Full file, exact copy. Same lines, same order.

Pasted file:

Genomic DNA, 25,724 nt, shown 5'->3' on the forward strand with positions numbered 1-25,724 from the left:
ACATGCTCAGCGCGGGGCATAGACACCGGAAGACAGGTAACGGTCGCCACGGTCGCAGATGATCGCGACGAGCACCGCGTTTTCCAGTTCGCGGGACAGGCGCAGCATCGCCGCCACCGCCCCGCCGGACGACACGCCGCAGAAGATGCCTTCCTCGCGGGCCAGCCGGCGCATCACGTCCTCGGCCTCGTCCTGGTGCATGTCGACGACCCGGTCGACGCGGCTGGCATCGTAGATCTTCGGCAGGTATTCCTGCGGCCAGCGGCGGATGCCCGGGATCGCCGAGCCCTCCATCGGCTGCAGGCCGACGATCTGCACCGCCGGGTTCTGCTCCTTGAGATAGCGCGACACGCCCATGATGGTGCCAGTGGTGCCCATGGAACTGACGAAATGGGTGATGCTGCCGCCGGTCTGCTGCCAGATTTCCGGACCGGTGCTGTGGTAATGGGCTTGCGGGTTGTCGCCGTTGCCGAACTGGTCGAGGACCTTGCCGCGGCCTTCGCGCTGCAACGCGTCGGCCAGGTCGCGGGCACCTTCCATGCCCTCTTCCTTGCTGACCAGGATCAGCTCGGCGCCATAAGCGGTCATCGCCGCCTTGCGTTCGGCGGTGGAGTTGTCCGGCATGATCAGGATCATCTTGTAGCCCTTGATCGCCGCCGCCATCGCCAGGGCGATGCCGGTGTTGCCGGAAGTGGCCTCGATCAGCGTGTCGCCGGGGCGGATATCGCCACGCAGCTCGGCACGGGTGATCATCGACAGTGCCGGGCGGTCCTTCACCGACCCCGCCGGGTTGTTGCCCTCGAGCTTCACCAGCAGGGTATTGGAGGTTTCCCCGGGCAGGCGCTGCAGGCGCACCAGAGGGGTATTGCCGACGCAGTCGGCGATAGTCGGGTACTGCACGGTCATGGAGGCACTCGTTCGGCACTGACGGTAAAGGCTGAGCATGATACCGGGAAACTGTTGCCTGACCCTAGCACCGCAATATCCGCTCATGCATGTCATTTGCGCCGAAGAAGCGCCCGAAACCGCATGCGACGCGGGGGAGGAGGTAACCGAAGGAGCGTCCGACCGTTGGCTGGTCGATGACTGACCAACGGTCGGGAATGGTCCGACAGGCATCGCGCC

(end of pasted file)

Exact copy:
Genomic DNA, 25,724 nt, shown 5'->3' on the forward strand with positions numbered 1-25,724 from the left:
ACATGCTCAGCGCGGGGCATAGACACCGGAAGACAGGTAACGGTCGCCACGGTCGCAGATGATCGCGACGAGCACCGCGTTTTCCAGTTCGCGGGACAGGCGCAGCATCGCCGCCACCGCCCCGCCGGACGACACGCCGCAGAAGATGCCTTCCTCGCGGGCCAGCCGGCGCATCACGTCCTCGGCCTCGTCCTGGTGCATGTCGACGACCCGGTCGACGCGGCTGGCATCGTAGATCTTCGGCAGGTATTCCTGCGGCCAGCGGCGGATGCCCGGGATCGCCGAGCCCTCCATCGGCTGCAGGCCGACGATCTGCACCGCCGGGTTCTGCTCCTTGAGATAGCGCGACACGCCCATGATGGTGCCAGTGGTGCCCATGGAACTGACGAAATGGGTGATGCTGCCGCCGGTCTGCTGCCAGATTTCCGGACCGGTGCTGTGGTAATGGGCTTGCGGGTTGTCGCCGTTGCCGAACTGGTCGAGGACCTTGCCGCGGCCTTCGCGCTGCAACGCGTCGGCCAGGTCGCGGGCACCTTCCATGCCCTCTTCCTTGCTGACCAGGATCAGCTCGGCGCCATAAGCGGTCATCGCCGCCTTGCGTTCGGCGGTGGAGTTGTCCGGCATGATCAGGATCATCTTGTAGCCCTTGATCGCCGCCGCCATCGCCAGGGCGATGCCGGTGTTGCCGGAAGTGGCCTCGATCAGCGTGTCGCCGGGGCGGATATCGCCACGCAGCTCGGCACGGGTGATCATCGACAGTGCCGGGCGGTCCTTCACCGACCCCGCCGGGTTGTTGCCCTCGAGCTTCACCAGCAGGGTATTGGAGGTTTCCCCGGGCAGGCGCTGCAGGCGCACCAGAGGGGTATTGCCGACGCAGTCGGCGATAGTCGGGTACTGCACGGTCATGGAGGCACTCGTTCGGCACTGACGGTAAAGGCTGAGCATGATACCGGGAAACTGTTGCCTGACCCTAGCACCGCAATATCCGCTCATGCATGTCATTTGCGCCGAAGAAGCGCCCGAAACCGCATGCGACGCGGGGGAGGAGGTAACCGAAGGAGCGTCCGACCGTTGGCTGGTCGATGACTGACCAACGGTCGGGAATGGTCCGACAGGCATCGCGCC